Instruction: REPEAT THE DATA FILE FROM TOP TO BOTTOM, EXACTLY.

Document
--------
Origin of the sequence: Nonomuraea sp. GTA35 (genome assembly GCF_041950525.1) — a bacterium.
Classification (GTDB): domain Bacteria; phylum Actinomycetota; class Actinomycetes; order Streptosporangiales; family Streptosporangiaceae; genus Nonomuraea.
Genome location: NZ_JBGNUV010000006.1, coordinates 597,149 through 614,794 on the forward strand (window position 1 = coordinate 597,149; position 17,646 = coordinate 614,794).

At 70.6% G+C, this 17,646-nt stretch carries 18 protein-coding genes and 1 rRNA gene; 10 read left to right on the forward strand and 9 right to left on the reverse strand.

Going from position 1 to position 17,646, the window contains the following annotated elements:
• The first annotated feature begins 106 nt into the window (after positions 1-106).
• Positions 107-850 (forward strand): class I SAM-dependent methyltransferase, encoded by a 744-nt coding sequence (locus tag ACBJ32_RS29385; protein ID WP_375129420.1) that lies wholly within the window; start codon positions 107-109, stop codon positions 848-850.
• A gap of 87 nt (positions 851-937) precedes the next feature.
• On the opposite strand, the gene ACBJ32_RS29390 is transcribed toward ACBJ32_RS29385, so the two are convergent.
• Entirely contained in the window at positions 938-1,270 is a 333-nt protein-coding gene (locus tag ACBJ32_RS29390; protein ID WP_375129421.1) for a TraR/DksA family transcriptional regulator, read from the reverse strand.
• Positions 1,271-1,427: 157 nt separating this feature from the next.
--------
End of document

Origin of the sequence: Nonomuraea sp. GTA35 (genome assembly GCF_041950525.1) — a bacterium.
Classification (GTDB): domain Bacteria; phylum Actinomycetota; class Actinomycetes; order Streptosporangiales; family Streptosporangiaceae; genus Nonomuraea.
Genome location: NZ_JBGNUV010000006.1, coordinates 597,149 through 614,794 on the forward strand (window position 1 = coordinate 597,149; position 17,646 = coordinate 614,794).

At 70.6% G+C, this 17,646-nt stretch carries 18 protein-coding genes and 1 rRNA gene; 10 read left to right on the forward strand and 9 right to left on the reverse strand.

Going from position 1 to position 17,646, the window contains the following annotated elements:
• The first annotated feature begins 106 nt into the window (after positions 1-106).
• Positions 107-850 (forward strand): class I SAM-dependent methyltransferase, encoded by a 744-nt coding sequence (locus tag ACBJ32_RS29385; protein ID WP_375129420.1) that lies wholly within the window; start codon positions 107-109, stop codon positions 848-850.
• A gap of 87 nt (positions 851-937) precedes the next feature.
• On the opposite strand, the gene ACBJ32_RS29390 is transcribed toward ACBJ32_RS29385, so the two are convergent.
• Entirely contained in the window at positions 938-1,270 is a 333-nt protein-coding gene (locus tag ACBJ32_RS29390; protein ID WP_375129421.1) for a TraR/DksA family transcriptional regulator, read from the reverse strand.
• Positions 1,271-1,427: 157 nt separating this feature from the next.